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THE LOWER EAST SIDE, UP CLOSE AND PERSONAL
By JOHN STRAUSBAUGH
in: The New York Times, August 25, 2005
If you have attended any public gathering on the Lower East Side or in the East Village over the last 25 years - a punk rock gig, a community board meeting, a poetry slam, a Santeria service, the infamous Tompkins Square Park riot in 1988 - chances are you're somewhere in Clayton Patterson's archives. He was the bearish man with the billy goat beard and the biker fashion sense mingling with - but never blending into - the crowd, observing everything through a still or video camera.
As obsessive as he is ubiquitous, Mr. Patterson has taken hundreds of thousands of photographs and thousands of hours of videotape in his adopted neighborhood. Where Jakob Riis and Weegee photographed the area "as a project or a job," Mr. Patterson said with a smile in a recent interview at his home on the Lower East Side, "I do it as a disease."
He can't stop, even after more than a dozen arrests by camera-shy police officers. He has amassed a huge day-by-day visual history of the area, told mainly through unpretentious portraits of its myriad and diverse faces: tenement kids and homeless people, poets and politicians, drug dealers and drag queens, rabbis and santeros, beat cops, graffiti taggers, hookers, junkies, punks, anarchists, mystics and crackpots.
"It's not an archive of the rich and cool," Mr. Patterson noted. "It's about the tragic, glorious, sometimes depressing history of the Lower East Side."
A number of Mr. Patterson's snapshot-casual portraits appear in a hefty book, "Captured: A Film/Video History of the Lower East Side," published this month by 7 Stories Press. Edited by Mr. Patterson, Paul Bartlett and Urania Mylonas, the collection of 100 interviews and personal essays documents the neighborhood's long and vital role in avant-garde and independent film and video.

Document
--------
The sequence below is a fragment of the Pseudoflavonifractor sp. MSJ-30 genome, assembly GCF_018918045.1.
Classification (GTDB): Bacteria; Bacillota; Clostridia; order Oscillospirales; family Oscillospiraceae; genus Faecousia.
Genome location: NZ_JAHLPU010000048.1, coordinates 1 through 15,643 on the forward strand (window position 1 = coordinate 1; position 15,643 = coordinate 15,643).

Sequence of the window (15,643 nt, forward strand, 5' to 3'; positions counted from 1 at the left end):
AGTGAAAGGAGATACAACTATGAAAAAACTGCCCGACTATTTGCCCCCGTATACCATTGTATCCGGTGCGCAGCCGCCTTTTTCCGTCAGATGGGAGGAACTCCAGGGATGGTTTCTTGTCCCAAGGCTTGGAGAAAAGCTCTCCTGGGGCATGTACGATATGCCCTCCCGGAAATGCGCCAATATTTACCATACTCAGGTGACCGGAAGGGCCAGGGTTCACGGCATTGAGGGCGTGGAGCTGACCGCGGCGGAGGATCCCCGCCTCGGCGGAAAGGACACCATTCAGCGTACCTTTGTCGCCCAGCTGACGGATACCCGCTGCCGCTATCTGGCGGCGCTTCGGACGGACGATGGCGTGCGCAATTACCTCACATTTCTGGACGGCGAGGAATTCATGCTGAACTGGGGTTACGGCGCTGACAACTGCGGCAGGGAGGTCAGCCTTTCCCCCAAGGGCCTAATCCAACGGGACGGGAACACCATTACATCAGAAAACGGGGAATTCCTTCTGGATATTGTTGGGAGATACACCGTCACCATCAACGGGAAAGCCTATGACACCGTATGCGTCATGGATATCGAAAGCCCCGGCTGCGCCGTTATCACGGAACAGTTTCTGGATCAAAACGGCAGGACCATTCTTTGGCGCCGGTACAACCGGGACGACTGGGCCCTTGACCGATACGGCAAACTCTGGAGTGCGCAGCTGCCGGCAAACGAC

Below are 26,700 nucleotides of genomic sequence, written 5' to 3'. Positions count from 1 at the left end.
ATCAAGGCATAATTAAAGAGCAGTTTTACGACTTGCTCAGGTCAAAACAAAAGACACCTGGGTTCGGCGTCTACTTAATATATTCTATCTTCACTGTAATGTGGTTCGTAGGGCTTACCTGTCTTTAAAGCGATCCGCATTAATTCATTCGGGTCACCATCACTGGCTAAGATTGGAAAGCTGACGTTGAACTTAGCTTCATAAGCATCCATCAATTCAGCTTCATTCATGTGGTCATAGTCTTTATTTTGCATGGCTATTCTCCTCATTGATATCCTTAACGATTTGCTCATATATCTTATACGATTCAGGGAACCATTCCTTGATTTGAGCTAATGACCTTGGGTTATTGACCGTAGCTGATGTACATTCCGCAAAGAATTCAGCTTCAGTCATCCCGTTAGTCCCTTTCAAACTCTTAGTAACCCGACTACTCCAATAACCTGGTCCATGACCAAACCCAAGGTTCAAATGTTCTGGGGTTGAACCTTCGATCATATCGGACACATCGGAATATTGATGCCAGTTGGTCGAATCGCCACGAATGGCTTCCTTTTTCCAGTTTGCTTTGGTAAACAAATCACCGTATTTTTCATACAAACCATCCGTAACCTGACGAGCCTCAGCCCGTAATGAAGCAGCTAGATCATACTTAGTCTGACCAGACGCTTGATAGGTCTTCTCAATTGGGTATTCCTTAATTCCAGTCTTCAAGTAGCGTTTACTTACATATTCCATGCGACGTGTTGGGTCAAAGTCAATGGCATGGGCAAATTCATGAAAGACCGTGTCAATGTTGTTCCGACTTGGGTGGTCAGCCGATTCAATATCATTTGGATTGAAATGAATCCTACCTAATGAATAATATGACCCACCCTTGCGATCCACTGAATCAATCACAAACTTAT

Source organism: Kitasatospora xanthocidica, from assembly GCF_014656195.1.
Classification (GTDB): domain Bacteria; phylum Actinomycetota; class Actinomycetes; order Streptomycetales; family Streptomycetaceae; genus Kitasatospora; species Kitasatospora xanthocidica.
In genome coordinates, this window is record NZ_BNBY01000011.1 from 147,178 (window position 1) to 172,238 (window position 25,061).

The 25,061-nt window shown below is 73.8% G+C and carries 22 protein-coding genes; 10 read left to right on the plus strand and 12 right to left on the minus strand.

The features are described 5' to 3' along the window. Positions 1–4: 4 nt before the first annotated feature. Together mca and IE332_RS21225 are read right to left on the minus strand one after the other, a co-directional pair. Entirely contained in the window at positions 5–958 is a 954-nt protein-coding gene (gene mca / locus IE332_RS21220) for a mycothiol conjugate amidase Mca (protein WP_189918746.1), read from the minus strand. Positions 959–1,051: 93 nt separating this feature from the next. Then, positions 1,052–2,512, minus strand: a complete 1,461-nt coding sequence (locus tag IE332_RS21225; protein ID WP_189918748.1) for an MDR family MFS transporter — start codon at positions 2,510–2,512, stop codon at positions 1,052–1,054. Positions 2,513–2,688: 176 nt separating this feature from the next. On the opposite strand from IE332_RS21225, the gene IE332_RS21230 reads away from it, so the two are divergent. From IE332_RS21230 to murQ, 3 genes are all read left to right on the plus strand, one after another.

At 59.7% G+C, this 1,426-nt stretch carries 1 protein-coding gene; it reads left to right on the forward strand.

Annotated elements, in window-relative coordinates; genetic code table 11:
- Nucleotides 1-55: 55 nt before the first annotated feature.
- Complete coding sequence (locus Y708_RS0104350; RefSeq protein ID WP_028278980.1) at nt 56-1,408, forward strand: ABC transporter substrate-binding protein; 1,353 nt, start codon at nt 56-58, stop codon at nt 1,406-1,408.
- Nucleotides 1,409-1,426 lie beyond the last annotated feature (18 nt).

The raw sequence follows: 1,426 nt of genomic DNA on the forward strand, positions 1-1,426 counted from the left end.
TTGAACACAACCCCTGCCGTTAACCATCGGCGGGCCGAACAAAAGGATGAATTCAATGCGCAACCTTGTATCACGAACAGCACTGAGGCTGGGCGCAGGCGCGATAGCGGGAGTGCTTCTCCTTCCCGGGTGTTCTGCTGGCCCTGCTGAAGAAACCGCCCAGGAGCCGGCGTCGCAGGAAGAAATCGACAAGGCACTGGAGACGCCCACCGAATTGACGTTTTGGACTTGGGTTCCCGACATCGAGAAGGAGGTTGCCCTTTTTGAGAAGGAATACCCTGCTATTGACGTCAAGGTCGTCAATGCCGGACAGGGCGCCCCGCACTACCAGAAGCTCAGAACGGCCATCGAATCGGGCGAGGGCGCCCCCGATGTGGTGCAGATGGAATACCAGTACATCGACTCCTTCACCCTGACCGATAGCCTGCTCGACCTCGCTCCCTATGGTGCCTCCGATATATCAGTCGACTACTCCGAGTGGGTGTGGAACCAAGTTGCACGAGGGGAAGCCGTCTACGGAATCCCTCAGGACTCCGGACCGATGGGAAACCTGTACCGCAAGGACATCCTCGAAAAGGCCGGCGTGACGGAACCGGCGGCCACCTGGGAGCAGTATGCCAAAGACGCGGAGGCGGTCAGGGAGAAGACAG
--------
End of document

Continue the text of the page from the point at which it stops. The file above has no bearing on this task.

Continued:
Born into a working-class family in Calgary, Alberta, in 1948, Mr. Patterson studied printmaking and came to New York City in 1979 to take a job in a commercial print shop. He and Elsa Rensaa, his partner for more than 30 years, came first to Brooklyn, "where we lived for probably three weeks," he recalled. "We just found it too suburban."
They moved to Broome Street near the Bowery, where their neighbors included a pre-fame Keith Haring, then to the Bowery itself. In 1983, "after applying to 42 banks," they managed to secure a mortgage on 161 Essex Street, a small building between Houston and Stanton Streets. They moved into the second floor, over a Hispanic dressmaker.
"Our first night here we looked out the window and saw a guy get shot across the street," Mr. Patterson said. "Very few white people came below Houston Street. It was about at the level of Avenue D in terms of who lived here, the drugs, the violence."
Drug dealers and their crews ran the streets in those days. Mr. Clayton's archive includes a large collection of empty heroin bags he found as he walked the neighborhood, each stamped with a logo and brand name identifying the dealer who sold it - evocative names like Body Bag, Redrum, China Cat and Hellraiser.
In 1986, Mr. Patterson opened the storefront Clayton Gallery, where he demonstrated little affinity for the nearby SoHo art scene. "I found it too conformist and careerist," he said. "I've always been more interested in visions and ideas that are outside the corporate art mainstream."
Over two decades, he has shown work by a Hasidic Jew and a Hell's Angel, tattoo artists and a Santeria priest, the leader of the Satan Sinner Nomads gang and an occasional underground celebrity like the Beat writer Herbert Huncke or the Warhol superstar Taylor Mead.
Probably of most interest to locals was what neighborhood kids called the Wall of Fame. Every day for years, Hispanic youths from the tenements and public housing came by to have Mr. Patterson snap their photos and display them in the gallery's window. There was always a gaggle of kids out front, tapping the window and laughing: "Mira! Mira!" Despite the roughness of the neighborhood in those years, Mr. Patterson's building was never vandalized (though he cheerfully agreed to have the front door tagged with graffiti), and he and Ms. Rensaa were never bothered. They were the Wall of Fame couple.